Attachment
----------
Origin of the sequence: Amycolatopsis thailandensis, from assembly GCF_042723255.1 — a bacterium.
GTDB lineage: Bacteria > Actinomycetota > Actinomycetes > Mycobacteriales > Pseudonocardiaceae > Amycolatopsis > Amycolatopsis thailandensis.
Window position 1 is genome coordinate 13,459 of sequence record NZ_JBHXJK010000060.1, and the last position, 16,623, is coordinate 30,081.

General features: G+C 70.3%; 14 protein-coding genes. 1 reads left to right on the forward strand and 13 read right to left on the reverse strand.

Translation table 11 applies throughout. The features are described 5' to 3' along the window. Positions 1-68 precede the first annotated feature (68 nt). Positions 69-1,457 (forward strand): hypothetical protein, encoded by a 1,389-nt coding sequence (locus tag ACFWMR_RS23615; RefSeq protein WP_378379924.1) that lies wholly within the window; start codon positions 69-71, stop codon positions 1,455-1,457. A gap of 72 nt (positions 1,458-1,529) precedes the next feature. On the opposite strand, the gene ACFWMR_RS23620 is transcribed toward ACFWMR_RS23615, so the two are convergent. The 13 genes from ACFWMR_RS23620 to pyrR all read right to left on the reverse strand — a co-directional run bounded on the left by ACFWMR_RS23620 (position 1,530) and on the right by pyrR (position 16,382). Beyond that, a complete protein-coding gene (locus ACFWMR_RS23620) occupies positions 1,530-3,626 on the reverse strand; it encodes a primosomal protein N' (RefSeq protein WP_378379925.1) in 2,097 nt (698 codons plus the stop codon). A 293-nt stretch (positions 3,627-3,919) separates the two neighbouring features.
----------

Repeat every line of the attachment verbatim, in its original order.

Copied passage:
Origin of the sequence: Amycolatopsis thailandensis, from assembly GCF_042723255.1 — a bacterium.
GTDB lineage: Bacteria > Actinomycetota > Actinomycetes > Mycobacteriales > Pseudonocardiaceae > Amycolatopsis > Amycolatopsis thailandensis.
Window position 1 is genome coordinate 13,459 of sequence record NZ_JBHXJK010000060.1, and the last position, 16,623, is coordinate 30,081.

General features: G+C 70.3%; 14 protein-coding genes. 1 reads left to right on the forward strand and 13 read right to left on the reverse strand.

Translation table 11 applies throughout. The features are described 5' to 3' along the window. Positions 1-68 precede the first annotated feature (68 nt). Positions 69-1,457 (forward strand): hypothetical protein, encoded by a 1,389-nt coding sequence (locus tag ACFWMR_RS23615; RefSeq protein WP_378379924.1) that lies wholly within the window; start codon positions 69-71, stop codon positions 1,455-1,457. A gap of 72 nt (positions 1,458-1,529) precedes the next feature. On the opposite strand, the gene ACFWMR_RS23620 is transcribed toward ACFWMR_RS23615, so the two are convergent. The 13 genes from ACFWMR_RS23620 to pyrR all read right to left on the reverse strand — a co-directional run bounded on the left by ACFWMR_RS23620 (position 1,530) and on the right by pyrR (position 16,382). Beyond that, a complete protein-coding gene (locus ACFWMR_RS23620) occupies positions 1,530-3,626 on the reverse strand; it encodes a primosomal protein N' (RefSeq protein WP_378379925.1) in 2,097 nt (698 codons plus the stop codon). A 293-nt stretch (positions 3,627-3,919) separates the two neighbouring features.